Helping clients with a full annuity toolbox

by Leo Almazora19 Oct 2018

Advisors who have yet to enter the annuities space may want to consider it, as people’s need for fixed income continues to grow. According to the latest industry report from the Canadian Life and Health Insurance Association (CLHIA), annuity and pension premiums reached $46.2 billion last year, with annuity premiums growing by 3.5%.

And with a variety of annuity products to choose from, there’s plenty of opportunity to satisfy the needs of different clients. “Many retirees may need to draw enough income to live comfortably, but they must exercise caution not to deplete their nest egg,” noted InsuranceNewsNet Magazine contributor Lloyd Lofton. “In many cases, the split annuity may hold the answer to their concern.

By using both an immediate and deferred annuity, Lofton explained, a split annuity can provide immediate income while replenishing the principal.

“Enough premium is placed in the deferred annuity to grow back to the original total investment (or close to it),” he said. The remaining premium, he added, goes into an immediate annuity to provide necessary income over a specified period, after which the deferred annuity grows close to the original investment amount, and is completely out of the surrender charge period.

Bonus annuities, meanwhile, will provide an interest bonus during their first year, and a set base rate in succeeding years. Many will also pay a bonus for additional money added to the annuity throughout its entire term. Because of the high first-year credit, bonus annuities have a higher average yield, and may be used to cover surrender charges from other plans.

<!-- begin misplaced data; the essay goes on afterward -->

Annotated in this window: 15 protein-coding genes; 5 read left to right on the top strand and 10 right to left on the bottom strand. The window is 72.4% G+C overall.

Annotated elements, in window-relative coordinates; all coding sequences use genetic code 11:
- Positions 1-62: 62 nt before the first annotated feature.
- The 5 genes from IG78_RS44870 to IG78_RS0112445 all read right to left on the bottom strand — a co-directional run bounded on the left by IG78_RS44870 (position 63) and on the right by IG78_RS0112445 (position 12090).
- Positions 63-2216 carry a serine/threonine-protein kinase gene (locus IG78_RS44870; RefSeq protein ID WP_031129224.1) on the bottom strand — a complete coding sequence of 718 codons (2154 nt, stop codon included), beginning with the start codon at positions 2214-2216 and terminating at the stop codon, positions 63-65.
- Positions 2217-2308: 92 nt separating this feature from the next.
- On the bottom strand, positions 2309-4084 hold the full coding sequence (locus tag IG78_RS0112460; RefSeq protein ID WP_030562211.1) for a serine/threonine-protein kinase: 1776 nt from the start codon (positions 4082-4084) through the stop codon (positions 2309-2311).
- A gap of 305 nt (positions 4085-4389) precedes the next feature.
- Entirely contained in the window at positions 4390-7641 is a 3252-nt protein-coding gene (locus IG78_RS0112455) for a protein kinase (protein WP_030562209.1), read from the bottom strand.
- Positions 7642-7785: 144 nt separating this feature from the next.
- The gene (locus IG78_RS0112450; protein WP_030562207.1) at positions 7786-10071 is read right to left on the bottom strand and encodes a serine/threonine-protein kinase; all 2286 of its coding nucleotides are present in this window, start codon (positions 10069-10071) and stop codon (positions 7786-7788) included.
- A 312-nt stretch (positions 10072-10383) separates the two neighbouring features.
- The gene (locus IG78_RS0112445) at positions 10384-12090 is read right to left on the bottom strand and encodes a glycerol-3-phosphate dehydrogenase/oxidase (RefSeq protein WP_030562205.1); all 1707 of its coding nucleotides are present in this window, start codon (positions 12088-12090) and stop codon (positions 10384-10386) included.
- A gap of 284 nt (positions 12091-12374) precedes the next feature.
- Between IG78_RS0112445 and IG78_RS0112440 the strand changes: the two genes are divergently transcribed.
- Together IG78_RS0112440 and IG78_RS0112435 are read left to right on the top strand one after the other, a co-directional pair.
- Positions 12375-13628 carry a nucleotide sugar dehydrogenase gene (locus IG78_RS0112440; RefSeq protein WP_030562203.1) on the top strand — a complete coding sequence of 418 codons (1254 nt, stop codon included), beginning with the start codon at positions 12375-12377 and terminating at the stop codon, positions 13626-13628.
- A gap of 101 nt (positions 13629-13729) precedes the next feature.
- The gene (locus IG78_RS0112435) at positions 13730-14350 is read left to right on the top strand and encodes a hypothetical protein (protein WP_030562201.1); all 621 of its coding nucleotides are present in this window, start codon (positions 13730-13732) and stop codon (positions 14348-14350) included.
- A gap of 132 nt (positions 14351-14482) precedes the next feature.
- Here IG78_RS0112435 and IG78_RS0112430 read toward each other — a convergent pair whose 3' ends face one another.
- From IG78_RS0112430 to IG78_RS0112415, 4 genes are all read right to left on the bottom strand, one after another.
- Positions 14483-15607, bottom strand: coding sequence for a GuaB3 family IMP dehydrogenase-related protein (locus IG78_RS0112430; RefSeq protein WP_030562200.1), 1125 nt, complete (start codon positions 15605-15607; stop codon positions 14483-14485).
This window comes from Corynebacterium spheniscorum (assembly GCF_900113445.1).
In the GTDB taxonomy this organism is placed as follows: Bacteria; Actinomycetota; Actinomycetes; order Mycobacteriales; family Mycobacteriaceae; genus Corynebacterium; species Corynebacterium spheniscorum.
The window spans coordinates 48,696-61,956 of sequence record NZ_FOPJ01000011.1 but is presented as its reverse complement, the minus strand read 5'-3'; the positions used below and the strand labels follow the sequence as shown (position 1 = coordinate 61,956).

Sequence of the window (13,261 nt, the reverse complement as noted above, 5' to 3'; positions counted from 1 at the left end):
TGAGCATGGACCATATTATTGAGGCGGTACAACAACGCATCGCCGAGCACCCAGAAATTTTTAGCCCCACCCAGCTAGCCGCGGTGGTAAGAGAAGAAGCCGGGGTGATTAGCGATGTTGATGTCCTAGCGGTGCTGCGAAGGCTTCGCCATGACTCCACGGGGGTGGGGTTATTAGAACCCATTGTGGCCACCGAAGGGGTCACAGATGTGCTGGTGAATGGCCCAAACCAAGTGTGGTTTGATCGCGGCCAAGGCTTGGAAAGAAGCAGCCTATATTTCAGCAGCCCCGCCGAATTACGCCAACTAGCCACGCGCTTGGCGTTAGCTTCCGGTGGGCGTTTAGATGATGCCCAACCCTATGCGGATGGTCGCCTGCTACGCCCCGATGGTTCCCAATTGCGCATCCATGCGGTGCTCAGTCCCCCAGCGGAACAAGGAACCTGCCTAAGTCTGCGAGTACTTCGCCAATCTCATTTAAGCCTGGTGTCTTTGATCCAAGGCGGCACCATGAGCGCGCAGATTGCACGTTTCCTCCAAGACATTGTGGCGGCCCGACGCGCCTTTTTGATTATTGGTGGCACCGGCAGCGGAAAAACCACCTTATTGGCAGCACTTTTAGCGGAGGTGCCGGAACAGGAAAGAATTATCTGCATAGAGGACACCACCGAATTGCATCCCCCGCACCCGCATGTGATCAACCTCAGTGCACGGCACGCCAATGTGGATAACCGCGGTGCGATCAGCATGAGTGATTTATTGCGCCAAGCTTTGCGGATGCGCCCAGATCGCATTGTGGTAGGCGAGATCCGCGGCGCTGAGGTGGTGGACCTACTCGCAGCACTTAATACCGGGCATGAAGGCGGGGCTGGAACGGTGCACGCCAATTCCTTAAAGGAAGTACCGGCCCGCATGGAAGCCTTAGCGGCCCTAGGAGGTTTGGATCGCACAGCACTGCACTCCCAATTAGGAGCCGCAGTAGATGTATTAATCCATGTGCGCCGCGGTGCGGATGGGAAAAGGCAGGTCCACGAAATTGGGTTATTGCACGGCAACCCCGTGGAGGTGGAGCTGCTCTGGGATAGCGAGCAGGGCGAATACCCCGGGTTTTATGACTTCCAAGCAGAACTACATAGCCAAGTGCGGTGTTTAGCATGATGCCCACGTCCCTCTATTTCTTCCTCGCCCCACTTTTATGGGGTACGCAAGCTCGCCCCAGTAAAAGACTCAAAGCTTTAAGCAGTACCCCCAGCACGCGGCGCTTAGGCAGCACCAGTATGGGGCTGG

Multi-year guarantee annuities, meanwhile, are similar to certificates of deposit and bonds in guaranteeing a rate of interest either for the whole annuity period, or for a set number of years. The surrender charge period and the interest guarantee period are usually the same; Lofton said these annuities sometimes allow a withdrawal of up to 15% after the first year without penalty, and most will permit interest-only withdrawals after the first year.

Tax-sheltered annuities can be set up for certain people by their employer, who deducts payments directly from the employee’s income. There may be maximum contribution limits; in some cases, employees may be allowed to catch up on contribution shortfalls from previous years. Funds are accumulated on a tax-deferred basis, with taxes to be paid on the full income once it’s withdrawn.

Single-payment immediate annuities, meanwhile, can provide a solution for different situations. Those who face fixed monthly expenses can use it as a low-risk source of guaranteed income, freeing them to invest their other assets more aggressively. It can also be used to fund benefit payments laid out in a client’s divorce decree, such as child support or alimony, and to fund the purchase of a business.

“The annuity is owned by the client, with payments made to the business’s seller,” Lofton explained. With the use of an SPIA, the seller can get full price for the business, the buyer can shell out less money for the purchase, and the seller can defer capital gains tax. Once the business is paid for, the owner of the annuity can use the benefit payments for other purposes.


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